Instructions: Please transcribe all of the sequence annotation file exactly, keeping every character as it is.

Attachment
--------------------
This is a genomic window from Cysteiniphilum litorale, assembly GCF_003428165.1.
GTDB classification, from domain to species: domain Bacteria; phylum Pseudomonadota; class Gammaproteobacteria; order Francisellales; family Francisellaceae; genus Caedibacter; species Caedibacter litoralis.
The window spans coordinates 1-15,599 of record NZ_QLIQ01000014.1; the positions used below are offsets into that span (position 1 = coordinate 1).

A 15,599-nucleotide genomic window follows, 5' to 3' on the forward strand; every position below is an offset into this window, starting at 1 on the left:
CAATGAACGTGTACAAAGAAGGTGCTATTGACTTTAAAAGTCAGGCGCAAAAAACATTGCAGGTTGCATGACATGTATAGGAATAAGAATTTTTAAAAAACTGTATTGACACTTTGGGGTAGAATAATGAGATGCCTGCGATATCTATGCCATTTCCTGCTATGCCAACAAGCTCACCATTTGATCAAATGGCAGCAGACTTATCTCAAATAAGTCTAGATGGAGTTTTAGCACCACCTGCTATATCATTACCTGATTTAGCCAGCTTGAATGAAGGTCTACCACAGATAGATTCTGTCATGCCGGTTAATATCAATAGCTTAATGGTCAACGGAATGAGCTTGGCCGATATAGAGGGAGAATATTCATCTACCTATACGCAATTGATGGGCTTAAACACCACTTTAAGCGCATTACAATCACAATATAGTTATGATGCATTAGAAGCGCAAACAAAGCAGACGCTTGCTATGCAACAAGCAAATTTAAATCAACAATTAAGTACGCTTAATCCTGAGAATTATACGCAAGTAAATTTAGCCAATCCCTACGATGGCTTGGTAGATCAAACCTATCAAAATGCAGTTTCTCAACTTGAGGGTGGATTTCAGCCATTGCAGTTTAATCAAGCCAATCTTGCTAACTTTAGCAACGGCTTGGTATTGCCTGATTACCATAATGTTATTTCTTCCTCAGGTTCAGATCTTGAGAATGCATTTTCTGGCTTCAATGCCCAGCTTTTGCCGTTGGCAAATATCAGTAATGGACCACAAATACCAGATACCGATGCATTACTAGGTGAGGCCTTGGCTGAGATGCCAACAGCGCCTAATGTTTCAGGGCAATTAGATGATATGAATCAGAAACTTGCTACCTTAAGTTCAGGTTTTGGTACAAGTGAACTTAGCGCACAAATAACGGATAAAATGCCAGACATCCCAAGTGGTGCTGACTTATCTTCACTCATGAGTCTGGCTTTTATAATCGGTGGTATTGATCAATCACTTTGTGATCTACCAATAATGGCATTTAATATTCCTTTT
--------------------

This is a genomic window from Cysteiniphilum litorale, assembly GCF_003428165.1.
GTDB classification, from domain to species: domain Bacteria; phylum Pseudomonadota; class Gammaproteobacteria; order Francisellales; family Francisellaceae; genus Caedibacter; species Caedibacter litoralis.
The window spans coordinates 1-15,599 of record NZ_QLIQ01000014.1; the positions used below are offsets into that span (position 1 = coordinate 1).

A 15,599-nucleotide genomic window follows, 5' to 3' on the forward strand; every position below is an offset into this window, starting at 1 on the left:
CAATGAACGTGTACAAAGAAGGTGCTATTGACTTTAAAAGTCAGGCGCAAAAAACATTGCAGGTTGCATGACATGTATAGGAATAAGAATTTTTAAAAAACTGTATTGACACTTTGGGGTAGAATAATGAGATGCCTGCGATATCTATGCCATTTCCTGCTATGCCAACAAGCTCACCATTTGATCAAATGGCAGCAGACTTATCTCAAATAAGTCTAGATGGAGTTTTAGCACCACCTGCTATATCATTACCTGATTTAGCCAGCTTGAATGAAGGTCTACCACAGATAGATTCTGTCATGCCGGTTAATATCAATAGCTTAATGGTCAACGGAATGAGCTTGGCCGATATAGAGGGAGAATATTCATCTACCTATACGCAATTGATGGGCTTAAACACCACTTTAAGCGCATTACAATCACAATATAGTTATGATGCATTAGAAGCGCAAACAAAGCAGACGCTTGCTATGCAACAAGCAAATTTAAATCAACAATTAAGTACGCTTAATCCTGAGAATTATACGCAAGTAAATTTAGCCAATCCCTACGATGGCTTGGTAGATCAAACCTATCAAAATGCAGTTTCTCAACTTGAGGGTGGATTTCAGCCATTGCAGTTTAATCAAGCCAATCTTGCTAACTTTAGCAACGGCTTGGTATTGCCTGATTACCATAATGTTATTTCTTCCTCAGGTTCAGATCTTGAGAATGCATTTTCTGGCTTCAATGCCCAGCTTTTGCCGTTGGCAAATATCAGTAATGGACCACAAATACCAGATACCGATGCATTACTAGGTGAGGCCTTGGCTGAGATGCCAACAGCGCCTAATGTTTCAGGGCAATTAGATGATATGAATCAGAAACTTGCTACCTTAAGTTCAGGTTTTGGTACAAGTGAACTTAGCGCACAAATAACGGATAAAATGCCAGACATCCCAAGTGGTGCTGACTTATCTTCACTCATGAGTCTGGCTTTTATAATCGGTGGTATTGATCAATCACTTTGTGATCTACCAATAATGGCATTTAATATTCCTTTT